Vermont wants federal regulators to investigate Entergy’s finances in order to ensure the safe decommissioning of the Vermont Yankee nuclear power plant.
The Attorney General’s offices signed a petition on Jan. 27 requesting the Nuclear Regulatory Commission to investigate Entergy’s financial health. The plant in Vernon permanently shut down last year, but the state says long-term activities at the plant could affect the safety of Vermonters.
“The State of Vermont has a direct interest in the NRC abiding by its statutory duty to ensure that Vermont Yankee’s owners and operators have—and will continue to have—the ability to pay for these activities,” the state told NRC in their letter.
Entergy, the Louisiana-based company that purchased the plant in 2002, has set aside a special decommissioning trust fund to pay for nearly all expenses since the plant went offline on Dec. 29. These expenses include the moving of spent nuclear fuel from a cooling pool into long-term dry casks, as well as keeping the site secure.
“The 2.206 petition filed by the Citizens Action Network is without merit. The licensees remain financially qualified to own and operate the facilities, and are committed to safe operations at those facilities while meeting all NRC requirements,” said Marty Cohn, an Entergy Vermont Yankee spokesman.
He said the company has submitted a Post-shutdown Decommissioning Activities Report to the NRC demonstrating that the plant’s decommissioning trust fund will be adequate to complete decommissioning activities, including spent fuel management, safely and within the time period allowed by the NRC.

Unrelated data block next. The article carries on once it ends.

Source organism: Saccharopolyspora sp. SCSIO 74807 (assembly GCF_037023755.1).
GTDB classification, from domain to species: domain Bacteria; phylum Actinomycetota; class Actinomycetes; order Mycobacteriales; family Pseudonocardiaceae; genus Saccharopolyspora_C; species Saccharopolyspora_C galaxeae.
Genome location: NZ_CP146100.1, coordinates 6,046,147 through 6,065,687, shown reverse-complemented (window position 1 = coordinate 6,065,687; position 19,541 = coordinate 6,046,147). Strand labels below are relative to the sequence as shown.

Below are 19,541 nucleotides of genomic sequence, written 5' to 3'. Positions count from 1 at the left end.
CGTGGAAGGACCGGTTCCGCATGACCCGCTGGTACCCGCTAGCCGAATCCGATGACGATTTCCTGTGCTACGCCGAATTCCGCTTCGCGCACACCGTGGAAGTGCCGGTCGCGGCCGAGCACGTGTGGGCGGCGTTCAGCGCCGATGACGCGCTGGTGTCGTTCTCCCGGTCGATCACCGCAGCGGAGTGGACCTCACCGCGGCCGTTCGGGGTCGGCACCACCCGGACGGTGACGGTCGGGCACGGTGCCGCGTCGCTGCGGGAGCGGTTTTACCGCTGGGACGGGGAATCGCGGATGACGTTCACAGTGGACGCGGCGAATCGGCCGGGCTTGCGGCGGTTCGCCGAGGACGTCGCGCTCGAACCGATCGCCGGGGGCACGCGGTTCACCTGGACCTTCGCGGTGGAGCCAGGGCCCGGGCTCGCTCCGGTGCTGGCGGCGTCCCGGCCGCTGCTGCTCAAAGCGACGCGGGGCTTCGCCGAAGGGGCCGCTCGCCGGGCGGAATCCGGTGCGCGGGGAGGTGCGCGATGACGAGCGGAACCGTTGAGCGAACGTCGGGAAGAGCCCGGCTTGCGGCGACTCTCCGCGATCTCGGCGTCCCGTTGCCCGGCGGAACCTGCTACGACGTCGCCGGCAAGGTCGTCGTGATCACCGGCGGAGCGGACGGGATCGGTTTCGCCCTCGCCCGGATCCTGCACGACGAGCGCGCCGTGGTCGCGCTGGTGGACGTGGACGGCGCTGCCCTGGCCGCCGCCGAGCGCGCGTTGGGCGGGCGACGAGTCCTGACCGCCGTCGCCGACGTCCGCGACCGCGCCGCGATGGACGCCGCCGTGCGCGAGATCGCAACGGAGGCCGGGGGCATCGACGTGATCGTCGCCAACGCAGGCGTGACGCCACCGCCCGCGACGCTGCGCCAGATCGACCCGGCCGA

The company has obtained a $145 million loan to pay for some of the cost to move spent nuclear fuel into dry casks. The total cost to decommission the plant is estimated at $1.2 billion, and the decommissioning trust fund has $650 million currently. The more money the company takes out of the fund, the less it will grow in interest. The company will begin the decommissioning process only when there is enough money in the fund to pay for the entire cost of decommissioning.
But the state and Entergy disagree over what costs should be recovered from the decommissioning trust fund. The state wants the company to keep in place a 10-mile radios emergency planning zone and emergency monitoring system.
“I’ve been concerned for quite some time what they want to use the decommissioning trust fund for given the fact that they say they are not going to put any more money into the fund,” said Attorney General Bill Sorrell. “I think there are very few Vermonters who want the decommissioning process to be unduly long.”
Entergy has said these are unnecessary expenses for a plant that is no longer producing power — or making money. Any additional costs to the company will likely come out of the decommissioning trust fund and therefore delay decommissioning.
“Vermont Yankee is its own entity. It’s a non-operating facility generating no money,” Cohn said. “We are meeting every requirement by the Nuclear Regulatory Commission.”
Some residents in the emergency zone say the parent company should step in to pay for basic safety functions at the plant.